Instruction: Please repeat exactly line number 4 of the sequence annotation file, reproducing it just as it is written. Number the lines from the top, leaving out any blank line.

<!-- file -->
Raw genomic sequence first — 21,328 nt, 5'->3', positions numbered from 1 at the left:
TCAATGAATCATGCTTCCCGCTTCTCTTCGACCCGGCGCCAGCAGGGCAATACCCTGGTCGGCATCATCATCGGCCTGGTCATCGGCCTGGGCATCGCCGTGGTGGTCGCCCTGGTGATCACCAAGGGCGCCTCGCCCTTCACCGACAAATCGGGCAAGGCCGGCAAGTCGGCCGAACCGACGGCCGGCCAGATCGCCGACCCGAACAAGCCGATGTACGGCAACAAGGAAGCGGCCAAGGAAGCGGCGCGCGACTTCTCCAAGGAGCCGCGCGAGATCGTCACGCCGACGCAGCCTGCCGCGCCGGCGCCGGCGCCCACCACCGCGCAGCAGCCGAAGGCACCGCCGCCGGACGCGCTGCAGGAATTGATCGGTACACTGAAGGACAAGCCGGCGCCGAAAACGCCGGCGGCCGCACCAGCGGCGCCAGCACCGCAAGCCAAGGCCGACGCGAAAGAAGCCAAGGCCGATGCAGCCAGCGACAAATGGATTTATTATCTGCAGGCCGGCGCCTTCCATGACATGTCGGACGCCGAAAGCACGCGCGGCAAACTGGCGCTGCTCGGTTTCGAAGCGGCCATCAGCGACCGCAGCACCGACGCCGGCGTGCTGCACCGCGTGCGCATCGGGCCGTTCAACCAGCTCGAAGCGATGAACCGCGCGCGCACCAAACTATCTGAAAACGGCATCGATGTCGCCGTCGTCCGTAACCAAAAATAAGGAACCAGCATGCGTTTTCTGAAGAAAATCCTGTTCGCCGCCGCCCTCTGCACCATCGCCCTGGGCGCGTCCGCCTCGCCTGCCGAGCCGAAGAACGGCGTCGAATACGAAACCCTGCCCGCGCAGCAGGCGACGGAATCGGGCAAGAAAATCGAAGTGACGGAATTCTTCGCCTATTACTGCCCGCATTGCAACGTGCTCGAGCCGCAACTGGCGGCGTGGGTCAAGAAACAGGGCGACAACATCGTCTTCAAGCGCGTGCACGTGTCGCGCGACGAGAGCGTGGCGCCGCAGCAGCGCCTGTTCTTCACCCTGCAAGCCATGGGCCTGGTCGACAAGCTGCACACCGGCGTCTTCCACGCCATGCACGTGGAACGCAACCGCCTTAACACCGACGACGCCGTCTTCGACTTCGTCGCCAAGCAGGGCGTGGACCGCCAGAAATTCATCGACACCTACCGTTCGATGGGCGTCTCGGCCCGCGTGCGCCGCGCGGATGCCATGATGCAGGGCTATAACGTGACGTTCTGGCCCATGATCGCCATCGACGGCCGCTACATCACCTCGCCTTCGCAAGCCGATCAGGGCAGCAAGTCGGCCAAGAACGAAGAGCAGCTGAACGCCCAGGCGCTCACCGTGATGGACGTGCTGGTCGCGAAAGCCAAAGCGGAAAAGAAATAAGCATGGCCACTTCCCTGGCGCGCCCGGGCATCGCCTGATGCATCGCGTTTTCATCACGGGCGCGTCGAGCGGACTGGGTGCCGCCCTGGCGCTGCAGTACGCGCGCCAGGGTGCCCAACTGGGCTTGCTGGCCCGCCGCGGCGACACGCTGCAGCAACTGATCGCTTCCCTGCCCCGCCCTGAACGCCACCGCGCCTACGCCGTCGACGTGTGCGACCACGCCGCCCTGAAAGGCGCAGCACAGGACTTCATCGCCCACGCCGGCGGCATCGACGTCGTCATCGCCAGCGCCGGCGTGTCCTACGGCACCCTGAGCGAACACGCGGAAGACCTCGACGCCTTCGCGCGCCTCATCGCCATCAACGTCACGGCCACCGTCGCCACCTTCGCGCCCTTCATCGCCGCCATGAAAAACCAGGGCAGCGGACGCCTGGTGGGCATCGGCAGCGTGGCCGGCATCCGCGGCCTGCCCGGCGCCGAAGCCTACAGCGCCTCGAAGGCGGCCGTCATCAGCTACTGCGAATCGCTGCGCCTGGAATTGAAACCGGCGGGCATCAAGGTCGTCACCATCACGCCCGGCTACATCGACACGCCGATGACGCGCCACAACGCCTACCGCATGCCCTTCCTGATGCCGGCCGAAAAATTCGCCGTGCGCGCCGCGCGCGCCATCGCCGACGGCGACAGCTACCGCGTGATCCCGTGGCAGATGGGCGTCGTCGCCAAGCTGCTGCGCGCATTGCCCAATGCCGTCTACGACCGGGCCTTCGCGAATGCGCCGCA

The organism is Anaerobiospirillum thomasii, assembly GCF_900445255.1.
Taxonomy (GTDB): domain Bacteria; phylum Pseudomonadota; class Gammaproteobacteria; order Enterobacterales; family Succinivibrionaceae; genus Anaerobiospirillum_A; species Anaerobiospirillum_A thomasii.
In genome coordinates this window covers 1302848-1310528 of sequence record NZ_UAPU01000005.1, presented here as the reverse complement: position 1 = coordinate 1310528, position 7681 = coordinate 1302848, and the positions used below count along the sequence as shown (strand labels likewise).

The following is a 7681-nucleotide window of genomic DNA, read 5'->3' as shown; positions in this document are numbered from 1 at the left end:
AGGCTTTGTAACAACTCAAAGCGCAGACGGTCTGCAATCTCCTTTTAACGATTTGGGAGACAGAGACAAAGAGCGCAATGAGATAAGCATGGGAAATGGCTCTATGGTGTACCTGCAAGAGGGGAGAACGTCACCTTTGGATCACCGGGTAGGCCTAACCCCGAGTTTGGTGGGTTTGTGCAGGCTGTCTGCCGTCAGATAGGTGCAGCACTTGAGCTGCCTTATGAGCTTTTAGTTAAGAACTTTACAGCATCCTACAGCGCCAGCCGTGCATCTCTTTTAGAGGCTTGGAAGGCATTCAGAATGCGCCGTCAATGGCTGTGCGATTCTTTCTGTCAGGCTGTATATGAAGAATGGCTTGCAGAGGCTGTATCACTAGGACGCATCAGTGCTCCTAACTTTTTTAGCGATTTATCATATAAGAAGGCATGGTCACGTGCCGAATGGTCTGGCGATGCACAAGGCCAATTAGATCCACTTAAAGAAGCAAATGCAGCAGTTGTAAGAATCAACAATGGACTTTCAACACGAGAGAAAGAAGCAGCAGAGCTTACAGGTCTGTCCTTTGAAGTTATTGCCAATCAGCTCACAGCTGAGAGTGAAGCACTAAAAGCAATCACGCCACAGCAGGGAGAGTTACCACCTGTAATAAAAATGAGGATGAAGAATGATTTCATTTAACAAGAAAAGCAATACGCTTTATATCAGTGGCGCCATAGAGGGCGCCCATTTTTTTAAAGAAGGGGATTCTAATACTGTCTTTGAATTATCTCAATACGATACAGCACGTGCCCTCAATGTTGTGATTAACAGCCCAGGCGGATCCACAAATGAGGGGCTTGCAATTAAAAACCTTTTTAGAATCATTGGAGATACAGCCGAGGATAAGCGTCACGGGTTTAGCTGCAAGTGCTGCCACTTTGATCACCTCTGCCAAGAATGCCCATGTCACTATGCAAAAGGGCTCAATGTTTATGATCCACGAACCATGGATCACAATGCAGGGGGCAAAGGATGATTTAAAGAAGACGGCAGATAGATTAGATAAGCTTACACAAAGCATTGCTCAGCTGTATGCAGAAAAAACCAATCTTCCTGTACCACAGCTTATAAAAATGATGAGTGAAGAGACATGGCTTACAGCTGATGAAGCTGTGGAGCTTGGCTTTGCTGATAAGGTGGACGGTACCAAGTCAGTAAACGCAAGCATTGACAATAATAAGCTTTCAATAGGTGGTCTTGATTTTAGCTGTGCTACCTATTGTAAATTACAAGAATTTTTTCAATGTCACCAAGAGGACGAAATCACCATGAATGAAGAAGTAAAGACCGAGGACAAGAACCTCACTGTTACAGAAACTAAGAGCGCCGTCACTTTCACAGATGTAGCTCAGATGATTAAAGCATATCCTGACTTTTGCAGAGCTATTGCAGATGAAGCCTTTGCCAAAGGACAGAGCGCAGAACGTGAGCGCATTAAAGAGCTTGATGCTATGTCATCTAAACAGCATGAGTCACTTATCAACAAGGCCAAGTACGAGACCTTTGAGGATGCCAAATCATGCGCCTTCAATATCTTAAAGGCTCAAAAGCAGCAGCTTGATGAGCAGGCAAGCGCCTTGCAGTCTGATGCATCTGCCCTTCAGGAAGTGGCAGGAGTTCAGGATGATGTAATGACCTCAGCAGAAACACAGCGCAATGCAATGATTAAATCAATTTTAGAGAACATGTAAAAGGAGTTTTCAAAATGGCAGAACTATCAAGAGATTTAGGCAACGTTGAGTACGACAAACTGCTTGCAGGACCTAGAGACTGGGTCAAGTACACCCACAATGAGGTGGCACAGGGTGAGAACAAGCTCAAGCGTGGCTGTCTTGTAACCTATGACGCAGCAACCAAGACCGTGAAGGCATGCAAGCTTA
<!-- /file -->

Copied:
Taxonomy (GTDB): domain Bacteria; phylum Pseudomonadota; class Gammaproteobacteria; order Enterobacterales; family Succinivibrionaceae; genus Anaerobiospirillum_A; species Anaerobiospirillum_A thomasii.